While a recap of the topics covered in the more than 400-page book may be useful, this review will selfishly focus on one of the most fascinating aspects of the book to this reader; specifically, the parallels between arguments put forth today against vaccinations and those used in reference to the smallpox story. As someone who spends days working to address the misinformation and concerns surrounding vaccines, it was both interesting and, somewhat cathartic, to know that those who traveled before dealt with many of the same issues. Likewise, it was with great appreciation for today’s standards, that I finished the book pleased to be addressing these issues in the current tense.

Arguments against smallpox vaccination that may sound familiar:

To be fair, some concerns during the period of smallpox inoculation were valid. Of note, bacterial infections like syphilis and viral infections like hepatitis B were actually spread through smallpox inoculation procedures due to the lack of sterile procedures: “For example, nobody saw anything wrong with medical students going straight from dissecting fresh corpses to attend mothers giving birth; their professors were not much better, sometimes pocketing organs cut out of the recently deceased, to teach students in the delivery room.” (p. 269) Likewise, some doctors did work the system to profit from vaccinations. While there will always be more to learn, the state of science today and the checks and balances in place in the vaccine industry have made today’s vaccine programs extremely safe and effective.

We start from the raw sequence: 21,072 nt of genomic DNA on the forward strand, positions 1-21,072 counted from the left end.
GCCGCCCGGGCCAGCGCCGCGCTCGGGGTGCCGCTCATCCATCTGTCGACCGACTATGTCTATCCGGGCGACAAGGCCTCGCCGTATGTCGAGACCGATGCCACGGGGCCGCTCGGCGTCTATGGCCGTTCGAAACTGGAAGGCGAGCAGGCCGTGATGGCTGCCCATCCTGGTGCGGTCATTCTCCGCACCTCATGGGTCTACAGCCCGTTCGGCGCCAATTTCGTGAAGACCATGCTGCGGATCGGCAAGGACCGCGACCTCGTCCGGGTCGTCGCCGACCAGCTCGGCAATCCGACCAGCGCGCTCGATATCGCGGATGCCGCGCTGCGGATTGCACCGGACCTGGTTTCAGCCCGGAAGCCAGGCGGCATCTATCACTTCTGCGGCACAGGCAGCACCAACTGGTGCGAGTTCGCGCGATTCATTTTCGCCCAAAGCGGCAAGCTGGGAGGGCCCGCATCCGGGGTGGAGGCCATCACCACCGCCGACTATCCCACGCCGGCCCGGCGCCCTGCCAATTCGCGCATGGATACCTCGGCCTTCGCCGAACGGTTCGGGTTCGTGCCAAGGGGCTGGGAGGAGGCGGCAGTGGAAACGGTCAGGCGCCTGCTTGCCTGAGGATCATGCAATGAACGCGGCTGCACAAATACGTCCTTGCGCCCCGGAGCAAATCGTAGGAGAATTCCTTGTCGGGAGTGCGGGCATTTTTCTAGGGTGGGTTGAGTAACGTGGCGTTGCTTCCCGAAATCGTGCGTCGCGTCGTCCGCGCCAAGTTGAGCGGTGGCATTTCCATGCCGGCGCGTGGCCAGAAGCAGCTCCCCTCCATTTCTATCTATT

Get the book:
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The Art and Science of Engagement

Magnetic: The Art and Science of Engagement, written by Anne Bergeron and Beth Tuttle, is a book about museums that have enjoyed great success when compared to some of their colleagues’ institutions. The authors studied museums through a quantitative analysis of museum data, qualitative interviews with leadership and on-site case studies. Each chapter describes a central tenet that successful institutions shared and ends with a case study of a museum exemplifying the tenet.

Many of the ideas in the book can be applied to businesses, coalitions and non-profit organizations: